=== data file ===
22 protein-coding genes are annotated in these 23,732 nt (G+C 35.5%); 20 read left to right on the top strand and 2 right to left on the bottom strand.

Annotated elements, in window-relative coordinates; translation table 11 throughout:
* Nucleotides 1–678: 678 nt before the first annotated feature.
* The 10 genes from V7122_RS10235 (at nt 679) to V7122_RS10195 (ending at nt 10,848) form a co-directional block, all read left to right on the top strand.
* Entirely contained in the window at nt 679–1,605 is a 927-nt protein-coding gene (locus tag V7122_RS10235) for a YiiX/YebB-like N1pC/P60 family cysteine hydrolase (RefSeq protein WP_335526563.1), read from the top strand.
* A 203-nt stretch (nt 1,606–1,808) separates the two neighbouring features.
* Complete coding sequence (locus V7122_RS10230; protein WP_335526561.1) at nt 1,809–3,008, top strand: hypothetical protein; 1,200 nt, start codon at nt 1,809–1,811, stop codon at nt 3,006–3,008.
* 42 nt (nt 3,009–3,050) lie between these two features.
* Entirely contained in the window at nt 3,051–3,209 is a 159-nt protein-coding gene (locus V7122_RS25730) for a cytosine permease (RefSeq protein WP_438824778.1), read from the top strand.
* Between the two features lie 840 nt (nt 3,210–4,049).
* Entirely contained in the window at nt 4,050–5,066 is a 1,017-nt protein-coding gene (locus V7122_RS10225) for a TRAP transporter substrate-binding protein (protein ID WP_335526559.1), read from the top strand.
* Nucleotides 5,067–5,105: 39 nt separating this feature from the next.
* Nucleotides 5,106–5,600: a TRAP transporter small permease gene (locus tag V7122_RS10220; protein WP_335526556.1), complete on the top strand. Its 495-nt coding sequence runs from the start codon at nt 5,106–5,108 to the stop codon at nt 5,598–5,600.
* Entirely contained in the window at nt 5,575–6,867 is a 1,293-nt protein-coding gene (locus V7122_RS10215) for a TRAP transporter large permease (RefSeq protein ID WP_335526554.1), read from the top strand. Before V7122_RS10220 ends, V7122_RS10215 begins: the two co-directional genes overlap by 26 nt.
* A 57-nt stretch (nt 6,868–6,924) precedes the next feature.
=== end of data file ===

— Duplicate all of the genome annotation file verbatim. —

22 protein-coding genes are annotated in these 23,732 nt (G+C 35.5%); 20 read left to right on the top strand and 2 right to left on the bottom strand.

Annotated elements, in window-relative coordinates; translation table 11 throughout:
* Nucleotides 1–678: 678 nt before the first annotated feature.
* The 10 genes from V7122_RS10235 (at nt 679) to V7122_RS10195 (ending at nt 10,848) form a co-directional block, all read left to right on the top strand.
* Entirely contained in the window at nt 679–1,605 is a 927-nt protein-coding gene (locus tag V7122_RS10235) for a YiiX/YebB-like N1pC/P60 family cysteine hydrolase (RefSeq protein WP_335526563.1), read from the top strand.
* A 203-nt stretch (nt 1,606–1,808) separates the two neighbouring features.
* Complete coding sequence (locus V7122_RS10230; protein WP_335526561.1) at nt 1,809–3,008, top strand: hypothetical protein; 1,200 nt, start codon at nt 1,809–1,811, stop codon at nt 3,006–3,008.
* 42 nt (nt 3,009–3,050) lie between these two features.
* Entirely contained in the window at nt 3,051–3,209 is a 159-nt protein-coding gene (locus V7122_RS25730) for a cytosine permease (RefSeq protein WP_438824778.1), read from the top strand.
* Between the two features lie 840 nt (nt 3,210–4,049).
* Entirely contained in the window at nt 4,050–5,066 is a 1,017-nt protein-coding gene (locus V7122_RS10225) for a TRAP transporter substrate-binding protein (protein ID WP_335526559.1), read from the top strand.
* Nucleotides 5,067–5,105: 39 nt separating this feature from the next.
* Nucleotides 5,106–5,600: a TRAP transporter small permease gene (locus tag V7122_RS10220; protein WP_335526556.1), complete on the top strand. Its 495-nt coding sequence runs from the start codon at nt 5,106–5,108 to the stop codon at nt 5,598–5,600.
* Entirely contained in the window at nt 5,575–6,867 is a 1,293-nt protein-coding gene (locus V7122_RS10215) for a TRAP transporter large permease (RefSeq protein ID WP_335526554.1), read from the top strand. Before V7122_RS10220 ends, V7122_RS10215 begins: the two co-directional genes overlap by 26 nt.
* A 57-nt stretch (nt 6,868–6,924) precedes the next feature.